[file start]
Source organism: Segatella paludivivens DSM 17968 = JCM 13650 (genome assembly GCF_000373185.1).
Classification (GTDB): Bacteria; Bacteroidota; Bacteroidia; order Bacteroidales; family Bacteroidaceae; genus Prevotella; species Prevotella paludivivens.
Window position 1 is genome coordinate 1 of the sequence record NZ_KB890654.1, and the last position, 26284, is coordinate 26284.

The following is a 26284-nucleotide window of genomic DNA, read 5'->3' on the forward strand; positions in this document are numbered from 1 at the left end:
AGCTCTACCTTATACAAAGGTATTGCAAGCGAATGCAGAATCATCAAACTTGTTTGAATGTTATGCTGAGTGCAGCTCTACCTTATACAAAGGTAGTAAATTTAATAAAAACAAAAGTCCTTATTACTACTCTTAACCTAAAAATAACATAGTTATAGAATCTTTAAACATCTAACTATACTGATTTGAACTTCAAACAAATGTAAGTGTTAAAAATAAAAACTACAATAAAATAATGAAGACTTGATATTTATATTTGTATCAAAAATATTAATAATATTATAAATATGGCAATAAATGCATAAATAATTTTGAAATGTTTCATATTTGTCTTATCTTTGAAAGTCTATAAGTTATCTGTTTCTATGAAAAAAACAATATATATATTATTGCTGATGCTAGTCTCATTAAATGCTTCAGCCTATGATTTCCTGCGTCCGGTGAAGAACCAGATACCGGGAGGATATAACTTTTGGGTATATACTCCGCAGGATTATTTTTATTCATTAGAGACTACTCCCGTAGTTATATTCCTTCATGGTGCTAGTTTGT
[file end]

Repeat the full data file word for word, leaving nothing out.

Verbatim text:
Source organism: Segatella paludivivens DSM 17968 = JCM 13650 (genome assembly GCF_000373185.1).
Classification (GTDB): Bacteria; Bacteroidota; Bacteroidia; order Bacteroidales; family Bacteroidaceae; genus Prevotella; species Prevotella paludivivens.
Window position 1 is genome coordinate 1 of the sequence record NZ_KB890654.1, and the last position, 26284, is coordinate 26284.

The following is a 26284-nucleotide window of genomic DNA, read 5'->3' on the forward strand; positions in this document are numbered from 1 at the left end:
AGCTCTACCTTATACAAAGGTATTGCAAGCGAATGCAGAATCATCAAACTTGTTTGAATGTTATGCTGAGTGCAGCTCTACCTTATACAAAGGTAGTAAATTTAATAAAAACAAAAGTCCTTATTACTACTCTTAACCTAAAAATAACATAGTTATAGAATCTTTAAACATCTAACTATACTGATTTGAACTTCAAACAAATGTAAGTGTTAAAAATAAAAACTACAATAAAATAATGAAGACTTGATATTTATATTTGTATCAAAAATATTAATAATATTATAAATATGGCAATAAATGCATAAATAATTTTGAAATGTTTCATATTTGTCTTATCTTTGAAAGTCTATAAGTTATCTGTTTCTATGAAAAAAACAATATATATATTATTGCTGATGCTAGTCTCATTAAATGCTTCAGCCTATGATTTCCTGCGTCCGGTGAAGAACCAGATACCGGGAGGATATAACTTTTGGGTATATACTCCGCAGGATTATTTTTATTCATTAGAGACTACTCCCGTAGTTATATTCCTTCATGGTGCTAGTTTGT